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The Earn Out: Painful Stretching to Make a Shaky Deal

Will I have to take an earn out when I sell my business?” Drew (not his real name) was ready to sell his company but he was scared. “I hear horror stories about business owners selling on an earn out which ends up not being paid. I can’t afford to let that happen.”

Not one to mince words, I decided to level with him. “Drew, a good business with a reasonable valuation represented by a capable intermediary will generally not have to take payment in the form of an earn out.”  To which is quickly replied, “That sounds perfectly reasonable, so does my business meet that standard?”

Having been involved in business transactions for almost 30 years, I’ve seen earn outs used many times. Simply stated, an earn out is when some/all of the transaction value is paid in the future if/when pre-determined metrics are met. While the results are not always terrible as Drew feared, there are six situations that generally require an earn out.

#1 The valuation is reliant on future projections that are substantially more aggressive than historic results. It stands to reason, if the valuation is overly-reliant on future potential, it’s fair for the buyer to pay only if/when that future potential is realized.

#2 The business has a customer concentration problem. The definition of concentration will fluctuate given a variety of factors such as the industry, the nature of the revenue stream, and the historic stability of that stream. But in general terms, if 20% or more of a business’ revenue comes from one customer, the business is considered to have a concentration problem. The buyer’s concern is once the owner/seller is gone, that one big customer might be gone too, causing a dangerous revenue drop.

#3 The business is overly reliant on the owner/seller. Similar to the customer concentration concern, a buyer wants assurance that once the business is sold and the seller is out of the picture, the business will not fall apart. This can happen when the owner/seller has all the customer relationships or handles some fundamental aspect of the business process. In situations like these, it is reasonable for the buyer to expect that some of the valuation be paid over time as the business performs to expectations.

#4 The business is being represented by an inexperienced or incompetent intermediary. A smart buyer can sense a weakness. Even a good business will find itself subject to an earn out when the buyer pushes hard against an inexperienced broker.  A corollary problem is a broker’s willingness to advocate an earn out just to get a deal done. It’s the downside of a percentage-based commission; the broker wins even if it’s a bad deal for the client.

#5 The business comes to market and the seller needs a hasty exit. Another weakness I see too frequently is when the seller has to sell for some externally induced reason, such as a health crisis, the need to fund a divorce, or the loss of a key customer or employee, etc. In those situations, all the bargaining power is with the buyer, and they’ll likely push as much of the valuation to an earn out as possible.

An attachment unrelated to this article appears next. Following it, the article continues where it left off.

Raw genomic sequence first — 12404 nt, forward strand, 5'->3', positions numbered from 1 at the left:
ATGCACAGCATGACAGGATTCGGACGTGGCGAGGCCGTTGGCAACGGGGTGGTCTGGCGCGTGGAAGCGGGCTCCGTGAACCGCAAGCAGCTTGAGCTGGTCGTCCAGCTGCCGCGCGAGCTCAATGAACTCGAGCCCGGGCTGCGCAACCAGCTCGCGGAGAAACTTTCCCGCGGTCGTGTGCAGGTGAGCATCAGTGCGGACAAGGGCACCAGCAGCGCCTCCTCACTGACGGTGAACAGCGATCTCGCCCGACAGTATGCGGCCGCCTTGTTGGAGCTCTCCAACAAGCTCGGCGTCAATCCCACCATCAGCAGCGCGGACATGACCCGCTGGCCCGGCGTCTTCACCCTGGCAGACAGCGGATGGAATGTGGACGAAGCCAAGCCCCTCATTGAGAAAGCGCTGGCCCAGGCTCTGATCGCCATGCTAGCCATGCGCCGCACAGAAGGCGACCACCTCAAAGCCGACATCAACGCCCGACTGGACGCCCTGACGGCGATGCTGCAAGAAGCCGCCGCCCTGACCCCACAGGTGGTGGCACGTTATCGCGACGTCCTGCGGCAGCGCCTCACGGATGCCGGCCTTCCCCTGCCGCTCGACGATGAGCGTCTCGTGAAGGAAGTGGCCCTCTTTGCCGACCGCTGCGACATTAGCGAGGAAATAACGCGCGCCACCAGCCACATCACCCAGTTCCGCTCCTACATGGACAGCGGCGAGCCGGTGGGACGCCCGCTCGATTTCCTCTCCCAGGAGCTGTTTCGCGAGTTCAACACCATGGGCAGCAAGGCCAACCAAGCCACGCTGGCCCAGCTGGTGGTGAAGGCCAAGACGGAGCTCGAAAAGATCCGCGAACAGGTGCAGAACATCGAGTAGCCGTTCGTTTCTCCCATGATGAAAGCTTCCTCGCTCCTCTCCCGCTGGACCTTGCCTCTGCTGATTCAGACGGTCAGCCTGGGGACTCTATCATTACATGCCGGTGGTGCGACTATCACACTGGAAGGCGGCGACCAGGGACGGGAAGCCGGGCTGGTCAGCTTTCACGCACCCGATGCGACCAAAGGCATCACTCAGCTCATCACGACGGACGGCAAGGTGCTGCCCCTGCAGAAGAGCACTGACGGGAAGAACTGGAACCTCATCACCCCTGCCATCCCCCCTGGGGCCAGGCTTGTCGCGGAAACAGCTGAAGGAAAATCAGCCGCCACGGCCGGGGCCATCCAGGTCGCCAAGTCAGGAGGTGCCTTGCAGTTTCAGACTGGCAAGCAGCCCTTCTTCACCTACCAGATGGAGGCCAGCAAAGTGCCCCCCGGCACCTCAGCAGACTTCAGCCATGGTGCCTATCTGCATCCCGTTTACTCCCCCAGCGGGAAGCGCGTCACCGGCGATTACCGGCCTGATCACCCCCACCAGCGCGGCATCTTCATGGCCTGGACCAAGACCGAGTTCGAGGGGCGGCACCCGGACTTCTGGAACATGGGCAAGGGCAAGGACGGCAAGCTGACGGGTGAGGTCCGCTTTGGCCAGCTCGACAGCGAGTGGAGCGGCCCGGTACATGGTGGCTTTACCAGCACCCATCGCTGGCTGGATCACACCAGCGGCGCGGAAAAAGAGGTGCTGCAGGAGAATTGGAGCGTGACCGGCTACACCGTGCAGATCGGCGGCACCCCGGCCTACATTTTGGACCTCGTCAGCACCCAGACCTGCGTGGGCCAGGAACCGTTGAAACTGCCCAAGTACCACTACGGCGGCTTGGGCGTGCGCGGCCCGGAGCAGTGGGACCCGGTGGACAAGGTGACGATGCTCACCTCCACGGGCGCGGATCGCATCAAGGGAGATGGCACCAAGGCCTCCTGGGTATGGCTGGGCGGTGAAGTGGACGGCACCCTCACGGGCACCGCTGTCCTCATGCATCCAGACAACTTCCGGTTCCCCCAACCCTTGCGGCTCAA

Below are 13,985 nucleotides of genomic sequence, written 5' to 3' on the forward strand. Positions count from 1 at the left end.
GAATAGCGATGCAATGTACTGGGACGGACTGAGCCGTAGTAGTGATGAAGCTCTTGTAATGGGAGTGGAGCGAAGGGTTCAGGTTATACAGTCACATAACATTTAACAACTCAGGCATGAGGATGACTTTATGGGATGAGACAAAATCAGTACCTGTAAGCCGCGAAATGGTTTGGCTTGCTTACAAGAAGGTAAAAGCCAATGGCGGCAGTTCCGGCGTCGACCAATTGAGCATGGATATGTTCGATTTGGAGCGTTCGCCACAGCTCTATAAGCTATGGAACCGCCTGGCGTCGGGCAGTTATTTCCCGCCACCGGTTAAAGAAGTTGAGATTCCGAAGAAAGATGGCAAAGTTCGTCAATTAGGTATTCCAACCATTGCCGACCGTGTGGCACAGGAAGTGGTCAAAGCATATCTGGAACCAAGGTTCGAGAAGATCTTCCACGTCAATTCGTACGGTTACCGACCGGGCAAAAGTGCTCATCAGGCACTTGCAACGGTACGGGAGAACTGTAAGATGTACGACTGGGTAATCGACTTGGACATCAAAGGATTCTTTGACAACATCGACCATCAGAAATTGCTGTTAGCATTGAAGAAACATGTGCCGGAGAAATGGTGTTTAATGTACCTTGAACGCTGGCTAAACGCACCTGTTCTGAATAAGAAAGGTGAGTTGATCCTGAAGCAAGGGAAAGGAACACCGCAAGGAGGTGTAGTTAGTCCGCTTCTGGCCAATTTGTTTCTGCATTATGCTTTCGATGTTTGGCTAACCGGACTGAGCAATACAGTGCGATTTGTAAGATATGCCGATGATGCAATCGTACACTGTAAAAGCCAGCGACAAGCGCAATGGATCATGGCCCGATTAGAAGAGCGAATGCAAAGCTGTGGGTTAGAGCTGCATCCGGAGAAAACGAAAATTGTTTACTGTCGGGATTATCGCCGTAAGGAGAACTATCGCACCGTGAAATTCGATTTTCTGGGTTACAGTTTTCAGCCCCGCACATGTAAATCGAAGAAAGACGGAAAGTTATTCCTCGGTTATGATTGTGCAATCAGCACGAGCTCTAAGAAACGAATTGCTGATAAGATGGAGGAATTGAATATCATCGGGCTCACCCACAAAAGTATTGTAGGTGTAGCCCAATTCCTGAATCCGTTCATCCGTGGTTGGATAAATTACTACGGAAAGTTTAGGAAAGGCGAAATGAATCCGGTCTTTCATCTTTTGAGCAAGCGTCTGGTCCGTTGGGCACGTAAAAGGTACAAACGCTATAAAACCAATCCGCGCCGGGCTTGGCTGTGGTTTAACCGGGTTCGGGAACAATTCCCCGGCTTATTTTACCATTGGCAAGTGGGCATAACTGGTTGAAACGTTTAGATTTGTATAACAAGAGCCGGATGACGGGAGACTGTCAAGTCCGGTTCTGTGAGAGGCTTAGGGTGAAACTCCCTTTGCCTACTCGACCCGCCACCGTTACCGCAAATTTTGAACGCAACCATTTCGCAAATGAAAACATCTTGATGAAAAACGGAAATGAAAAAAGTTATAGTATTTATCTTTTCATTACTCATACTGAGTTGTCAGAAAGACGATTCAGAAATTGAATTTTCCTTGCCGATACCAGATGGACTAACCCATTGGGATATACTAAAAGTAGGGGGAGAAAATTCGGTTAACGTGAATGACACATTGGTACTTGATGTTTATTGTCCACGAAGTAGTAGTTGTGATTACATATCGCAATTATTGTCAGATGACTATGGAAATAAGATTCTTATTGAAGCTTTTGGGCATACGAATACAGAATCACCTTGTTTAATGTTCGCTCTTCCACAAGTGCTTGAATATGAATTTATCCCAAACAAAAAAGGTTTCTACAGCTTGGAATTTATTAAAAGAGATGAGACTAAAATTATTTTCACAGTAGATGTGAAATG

#6 The business can’t be sold unless the owner agrees to an earn out. Yes, there are those situations when the business just doesn’t have much operational value, so the only way for the owner to get any value when selling is to agree to an earn out. Under the theory that something is better than nothing, this is not a bad alternative. There are also times when there is an underlying flaw/risk in the business, and the only way to keep a buyer motivated is to move some of the acquisition risk to the future.

Suffice it to say, if you take your stable company to market on a reasonable valuation, without the stress of having to sell it, and you have competent representation, you should be able to avoid the challenges of an earn out.

JIM CUMBEE is President of Tennessee Valley Group, Inc. a retainer-based business brokerage and transition mediation firm in Franklin, TN. Cumbee is an attorney and has an MBA from Harvard Business School. He has a wide range of corporate and entrepreneurial experiences that make him one of the most sought-after business transition advisors in the state of Tennessee.

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Tennessee Valley Group

Jim is an attorney (non-resident status with the Missouri Bar) and though he no longer practices law, he has read and negotiated enough legal documents to fill a cargo tanker. He has an MBA from Harvard Business School and knows how Wall Street and private equity operates. Jim is a Tennessee Supreme Court Rule 31 listed general civil mediator with tons of experience helping business owners (large and small) work through sensitive problems to achieve winning results. He is the author of "Home Run, A Pro's Guide to Selling Your Business, Seven Principles to Make Your Company Irresistible."

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